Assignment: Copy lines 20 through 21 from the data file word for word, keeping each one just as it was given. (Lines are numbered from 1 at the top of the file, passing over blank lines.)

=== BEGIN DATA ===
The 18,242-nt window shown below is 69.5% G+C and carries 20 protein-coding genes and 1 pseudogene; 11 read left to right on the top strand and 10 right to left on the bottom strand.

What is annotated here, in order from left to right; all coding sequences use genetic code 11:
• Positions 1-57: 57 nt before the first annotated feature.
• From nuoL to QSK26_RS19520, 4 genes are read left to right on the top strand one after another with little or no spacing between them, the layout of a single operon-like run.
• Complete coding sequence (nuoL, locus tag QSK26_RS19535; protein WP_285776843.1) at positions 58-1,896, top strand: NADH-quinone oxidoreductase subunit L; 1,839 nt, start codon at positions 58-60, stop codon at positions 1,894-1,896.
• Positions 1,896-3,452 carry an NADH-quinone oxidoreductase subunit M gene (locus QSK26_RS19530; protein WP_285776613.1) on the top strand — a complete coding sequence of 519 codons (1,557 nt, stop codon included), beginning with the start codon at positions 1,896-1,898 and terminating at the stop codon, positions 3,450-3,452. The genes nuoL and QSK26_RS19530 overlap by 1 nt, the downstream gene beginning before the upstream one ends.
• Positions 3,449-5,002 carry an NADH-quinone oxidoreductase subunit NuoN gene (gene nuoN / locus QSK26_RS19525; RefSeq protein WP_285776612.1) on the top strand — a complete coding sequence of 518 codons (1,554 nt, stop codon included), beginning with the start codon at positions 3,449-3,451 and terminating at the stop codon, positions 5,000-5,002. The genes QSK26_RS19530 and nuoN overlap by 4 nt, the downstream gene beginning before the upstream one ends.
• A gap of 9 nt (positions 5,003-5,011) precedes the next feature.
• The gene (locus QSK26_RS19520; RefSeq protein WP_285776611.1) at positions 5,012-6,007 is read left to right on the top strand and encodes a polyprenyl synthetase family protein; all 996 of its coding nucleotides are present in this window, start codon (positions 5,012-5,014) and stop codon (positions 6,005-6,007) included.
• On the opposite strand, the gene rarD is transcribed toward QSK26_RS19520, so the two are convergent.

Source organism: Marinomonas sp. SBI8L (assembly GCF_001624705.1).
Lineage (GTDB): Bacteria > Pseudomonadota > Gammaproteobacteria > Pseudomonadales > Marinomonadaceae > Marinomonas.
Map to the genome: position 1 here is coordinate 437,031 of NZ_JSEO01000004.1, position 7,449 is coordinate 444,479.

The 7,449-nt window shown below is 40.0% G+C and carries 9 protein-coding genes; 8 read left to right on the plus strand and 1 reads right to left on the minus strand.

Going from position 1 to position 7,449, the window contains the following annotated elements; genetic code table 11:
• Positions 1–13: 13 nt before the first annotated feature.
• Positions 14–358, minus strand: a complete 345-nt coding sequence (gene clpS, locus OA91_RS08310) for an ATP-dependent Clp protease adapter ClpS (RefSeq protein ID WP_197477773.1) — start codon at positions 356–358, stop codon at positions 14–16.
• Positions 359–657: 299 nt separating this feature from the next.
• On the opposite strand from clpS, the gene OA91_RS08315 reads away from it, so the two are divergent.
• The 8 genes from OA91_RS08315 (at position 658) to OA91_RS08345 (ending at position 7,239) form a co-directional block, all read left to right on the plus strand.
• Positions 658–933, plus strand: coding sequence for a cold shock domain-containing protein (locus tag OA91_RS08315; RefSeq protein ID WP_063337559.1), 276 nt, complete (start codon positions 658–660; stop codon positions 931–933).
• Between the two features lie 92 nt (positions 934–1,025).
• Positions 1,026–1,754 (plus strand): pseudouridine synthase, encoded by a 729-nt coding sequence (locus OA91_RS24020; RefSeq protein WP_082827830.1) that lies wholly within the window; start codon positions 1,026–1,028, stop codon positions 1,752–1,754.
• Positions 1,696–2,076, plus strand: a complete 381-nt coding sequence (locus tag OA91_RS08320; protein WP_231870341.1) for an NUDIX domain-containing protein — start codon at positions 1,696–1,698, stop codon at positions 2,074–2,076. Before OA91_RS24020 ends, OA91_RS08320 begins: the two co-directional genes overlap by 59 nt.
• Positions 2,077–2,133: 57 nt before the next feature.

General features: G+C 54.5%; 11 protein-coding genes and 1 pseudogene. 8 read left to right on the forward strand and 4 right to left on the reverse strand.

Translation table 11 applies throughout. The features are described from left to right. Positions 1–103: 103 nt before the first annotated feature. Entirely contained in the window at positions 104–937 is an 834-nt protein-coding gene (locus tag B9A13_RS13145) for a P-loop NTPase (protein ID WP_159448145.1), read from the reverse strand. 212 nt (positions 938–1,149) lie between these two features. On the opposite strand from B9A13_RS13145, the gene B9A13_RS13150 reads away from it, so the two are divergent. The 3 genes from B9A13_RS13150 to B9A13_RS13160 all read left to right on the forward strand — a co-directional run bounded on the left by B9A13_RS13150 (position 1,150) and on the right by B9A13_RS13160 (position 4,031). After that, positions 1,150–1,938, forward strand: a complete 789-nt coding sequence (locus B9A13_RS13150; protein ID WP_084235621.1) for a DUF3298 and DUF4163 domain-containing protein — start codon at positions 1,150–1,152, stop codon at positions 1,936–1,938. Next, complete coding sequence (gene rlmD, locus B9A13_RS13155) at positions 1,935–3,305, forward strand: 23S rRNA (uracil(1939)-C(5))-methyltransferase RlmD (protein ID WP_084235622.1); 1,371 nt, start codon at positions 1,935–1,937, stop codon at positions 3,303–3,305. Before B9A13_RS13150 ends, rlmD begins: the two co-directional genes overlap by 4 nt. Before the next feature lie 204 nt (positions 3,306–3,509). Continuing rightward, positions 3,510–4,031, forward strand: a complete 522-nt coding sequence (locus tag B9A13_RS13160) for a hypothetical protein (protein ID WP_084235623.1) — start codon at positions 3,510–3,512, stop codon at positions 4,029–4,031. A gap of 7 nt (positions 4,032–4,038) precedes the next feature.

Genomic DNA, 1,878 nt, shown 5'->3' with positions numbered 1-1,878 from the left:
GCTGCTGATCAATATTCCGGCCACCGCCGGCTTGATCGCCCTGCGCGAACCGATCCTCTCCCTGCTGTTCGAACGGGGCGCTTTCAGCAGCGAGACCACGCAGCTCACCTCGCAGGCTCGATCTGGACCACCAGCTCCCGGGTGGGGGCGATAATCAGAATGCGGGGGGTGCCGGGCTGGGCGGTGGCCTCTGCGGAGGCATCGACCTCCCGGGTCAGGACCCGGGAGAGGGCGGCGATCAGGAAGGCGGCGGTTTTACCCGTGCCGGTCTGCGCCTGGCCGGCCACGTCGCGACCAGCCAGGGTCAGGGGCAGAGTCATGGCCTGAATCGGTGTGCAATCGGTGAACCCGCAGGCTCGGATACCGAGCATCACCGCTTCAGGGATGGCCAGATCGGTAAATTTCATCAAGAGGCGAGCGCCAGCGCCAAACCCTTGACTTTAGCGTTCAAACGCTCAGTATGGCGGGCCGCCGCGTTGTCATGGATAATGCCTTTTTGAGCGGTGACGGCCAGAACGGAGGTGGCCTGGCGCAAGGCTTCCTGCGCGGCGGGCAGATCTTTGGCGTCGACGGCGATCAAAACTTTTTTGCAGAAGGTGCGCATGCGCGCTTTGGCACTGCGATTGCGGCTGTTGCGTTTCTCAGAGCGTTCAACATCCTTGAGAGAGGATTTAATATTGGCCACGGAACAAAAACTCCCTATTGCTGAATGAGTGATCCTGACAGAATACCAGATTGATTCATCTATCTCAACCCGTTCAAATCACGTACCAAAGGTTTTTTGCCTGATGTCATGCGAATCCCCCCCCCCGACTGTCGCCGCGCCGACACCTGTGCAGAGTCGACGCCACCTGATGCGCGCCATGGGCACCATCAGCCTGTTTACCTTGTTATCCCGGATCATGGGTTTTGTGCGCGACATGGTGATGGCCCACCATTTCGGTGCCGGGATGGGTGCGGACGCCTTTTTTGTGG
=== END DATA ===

• The 8 genes from OA91_RS08315 (at position 658) to OA91_RS08345 (ending at position 7,239) form a co-directional block, all read left to right on the plus strand.
• Positions 658–933, plus strand: coding sequence for a cold shock domain-containing protein (locus tag OA91_RS08315; RefSeq protein ID WP_063337559.1), 276 nt, complete (start codon positions 658–660; stop codon positions 931–933).